Bradman had established himself before he reached this country but it has been given to no Australian on his first experience of English wickets to enhance an already big reputation in so striking a manner, the performance, moreover, being all the more remarkable in view of the wet nature of the summer. In the course of the tour he demonstrated that he could play two entirely different games and that while, as at Lord's and at periods in his other Test match innings, he could be brilliant to a degree, he could also, as in the second innings at Nottingham and in the last Test match at the Oval, bat with a patience and restraint second only to that of Woodfull himself. There were several features about his batting with which one could not fail to be struck. To an eye almost uncanny in its power to gauge the length of a ball was allied really beautiful foot-work. Bradman seldom played forward as a means of defence; he nearly always stepped back to meet the ball with a vertical bat. And this is where he had his limitations, for the tour proved that when he met a bowler either left-hand or right who could make the ball just go away he never seemed quite such a master as against off-break or straight fast bowling. A glorious driver, he hit the ball very hard, while his placing was almost invariably perfect. He scored most of his runs by driving but he could cut, hook, or turn the ball to leg with nearly the same certainty. And only on rare occasions did he lift it. Without any disparagement to a batsman of abilities so pronounced, it is only fair to say that on more than one occasion his task was rendered the easier by the skilful manner in which Woodfull and Ponsford, by batting of different description, had taken the sting out of the England bowling.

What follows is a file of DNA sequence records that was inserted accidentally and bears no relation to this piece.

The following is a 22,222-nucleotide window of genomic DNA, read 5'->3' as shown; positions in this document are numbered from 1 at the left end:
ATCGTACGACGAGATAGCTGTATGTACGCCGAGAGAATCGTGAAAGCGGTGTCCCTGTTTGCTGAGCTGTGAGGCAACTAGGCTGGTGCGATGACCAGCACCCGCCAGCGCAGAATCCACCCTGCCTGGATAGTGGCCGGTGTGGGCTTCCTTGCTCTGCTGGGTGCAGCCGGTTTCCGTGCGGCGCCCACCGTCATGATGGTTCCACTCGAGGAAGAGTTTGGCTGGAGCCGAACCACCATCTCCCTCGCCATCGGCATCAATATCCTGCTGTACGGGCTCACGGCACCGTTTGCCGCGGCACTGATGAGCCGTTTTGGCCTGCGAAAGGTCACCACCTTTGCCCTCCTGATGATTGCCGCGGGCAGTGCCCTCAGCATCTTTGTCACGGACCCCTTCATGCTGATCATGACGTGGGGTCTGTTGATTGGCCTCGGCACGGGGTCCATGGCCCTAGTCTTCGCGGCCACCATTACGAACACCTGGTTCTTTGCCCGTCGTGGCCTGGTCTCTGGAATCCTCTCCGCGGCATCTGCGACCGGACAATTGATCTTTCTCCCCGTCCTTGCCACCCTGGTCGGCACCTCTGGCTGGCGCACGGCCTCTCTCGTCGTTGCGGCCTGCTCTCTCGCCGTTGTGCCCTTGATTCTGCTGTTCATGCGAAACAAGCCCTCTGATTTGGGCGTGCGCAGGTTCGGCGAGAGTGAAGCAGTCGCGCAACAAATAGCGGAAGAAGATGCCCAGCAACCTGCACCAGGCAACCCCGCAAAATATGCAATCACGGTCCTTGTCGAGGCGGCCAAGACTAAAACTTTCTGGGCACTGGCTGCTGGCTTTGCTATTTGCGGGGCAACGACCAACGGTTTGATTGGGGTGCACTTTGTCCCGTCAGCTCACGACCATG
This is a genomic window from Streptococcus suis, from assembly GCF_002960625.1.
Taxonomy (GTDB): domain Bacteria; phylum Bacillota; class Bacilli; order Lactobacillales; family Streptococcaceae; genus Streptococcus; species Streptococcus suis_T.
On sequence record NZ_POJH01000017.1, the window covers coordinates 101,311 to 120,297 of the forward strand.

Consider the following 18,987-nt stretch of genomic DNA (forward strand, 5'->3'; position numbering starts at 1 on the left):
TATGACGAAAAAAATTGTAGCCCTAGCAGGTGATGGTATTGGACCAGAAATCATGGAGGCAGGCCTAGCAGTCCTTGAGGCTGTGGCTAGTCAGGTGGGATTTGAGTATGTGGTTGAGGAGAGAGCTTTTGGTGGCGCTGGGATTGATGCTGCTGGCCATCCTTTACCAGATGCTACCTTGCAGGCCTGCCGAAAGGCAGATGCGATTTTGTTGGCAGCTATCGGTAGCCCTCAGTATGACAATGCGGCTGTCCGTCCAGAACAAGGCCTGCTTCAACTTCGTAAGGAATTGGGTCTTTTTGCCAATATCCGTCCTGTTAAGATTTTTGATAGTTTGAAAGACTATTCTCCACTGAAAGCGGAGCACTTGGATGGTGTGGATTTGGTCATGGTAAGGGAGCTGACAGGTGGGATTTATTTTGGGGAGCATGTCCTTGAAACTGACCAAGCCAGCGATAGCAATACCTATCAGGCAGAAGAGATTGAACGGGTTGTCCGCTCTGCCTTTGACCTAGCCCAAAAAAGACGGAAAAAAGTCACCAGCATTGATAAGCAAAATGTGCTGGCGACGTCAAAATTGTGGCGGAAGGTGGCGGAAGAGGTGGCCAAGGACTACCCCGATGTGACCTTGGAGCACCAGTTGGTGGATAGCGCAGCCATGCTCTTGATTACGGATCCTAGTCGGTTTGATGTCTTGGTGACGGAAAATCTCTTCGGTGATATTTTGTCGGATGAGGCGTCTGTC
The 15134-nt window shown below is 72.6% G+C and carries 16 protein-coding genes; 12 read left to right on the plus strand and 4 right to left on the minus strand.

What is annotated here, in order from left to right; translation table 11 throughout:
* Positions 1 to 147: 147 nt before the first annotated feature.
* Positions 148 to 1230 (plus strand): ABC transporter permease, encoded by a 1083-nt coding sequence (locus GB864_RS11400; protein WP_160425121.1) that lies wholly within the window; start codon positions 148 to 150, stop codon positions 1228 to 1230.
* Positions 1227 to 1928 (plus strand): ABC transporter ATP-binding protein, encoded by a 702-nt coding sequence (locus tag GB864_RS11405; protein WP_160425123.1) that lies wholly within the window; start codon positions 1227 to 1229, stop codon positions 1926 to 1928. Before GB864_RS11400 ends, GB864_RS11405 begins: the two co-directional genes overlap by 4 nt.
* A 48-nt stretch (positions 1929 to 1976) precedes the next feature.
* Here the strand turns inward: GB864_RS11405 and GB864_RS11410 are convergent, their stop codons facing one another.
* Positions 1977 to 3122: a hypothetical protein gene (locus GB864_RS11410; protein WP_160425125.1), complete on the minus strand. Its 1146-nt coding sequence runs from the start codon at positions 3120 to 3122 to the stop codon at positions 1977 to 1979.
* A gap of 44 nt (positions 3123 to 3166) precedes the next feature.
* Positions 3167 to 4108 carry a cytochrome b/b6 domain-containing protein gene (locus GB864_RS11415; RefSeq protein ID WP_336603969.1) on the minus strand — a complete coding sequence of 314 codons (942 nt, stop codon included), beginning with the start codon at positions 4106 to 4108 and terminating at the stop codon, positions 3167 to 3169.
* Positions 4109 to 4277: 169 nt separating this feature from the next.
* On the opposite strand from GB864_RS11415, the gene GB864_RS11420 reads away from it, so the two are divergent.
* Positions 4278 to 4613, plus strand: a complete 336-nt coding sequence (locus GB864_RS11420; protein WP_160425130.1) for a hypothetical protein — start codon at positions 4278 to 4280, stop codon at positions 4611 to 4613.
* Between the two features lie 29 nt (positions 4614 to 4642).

Over and above his batting, Bradman showed himself to be a brilliant and dashing field. In match after match his work at deep mid-off and in the long-field was a joy to watch. The number of potential 4's he turned into singles in the Test Match at the Oval was extraordinary. Possessed of a fine turn of speed, he picked up most cleanly and, with deadly accuracy had the ball back to the wicket-keeper in a flash. Nothing during the whole tour could have been more dazzling than the manner in which at Leeds he threw Hobbs out from deep mid-off.
While the Australians undoubtedly owed much of their success to Bradman's batting, it cannot be denied that an almost equally potent factor in the overthrow of England was the bowling of Grimmett. Curiously enough, Grimmett did not in the victory at the Oval bear anything like the great part that he had done in the previous encounters but long before that he had established over most of the England batsmen an ascendancy which they never really overcame. He took twenty-nine wickets in the Test Matches, but his average of nearly 32 does not convey a real idea of his effectiveness. Taking part in no engagement other than first-class, Grimmett obtained 144 wickets at an average of less than 17 runs apiece and, in so doing, headed the bowling--a position he most thoroughly deserved. He started the season so well that when five matches had been played he had taken thirty-nine wickets, including all ten for 37 runs against Yorkshire at Sheffield. By the beginning of July he had dismissed over a hundred men, and although in August - probably owing to a bruised finger -- he accomplished nothing out of the ordinary, his bowling never lost its anxieties for English batsmen.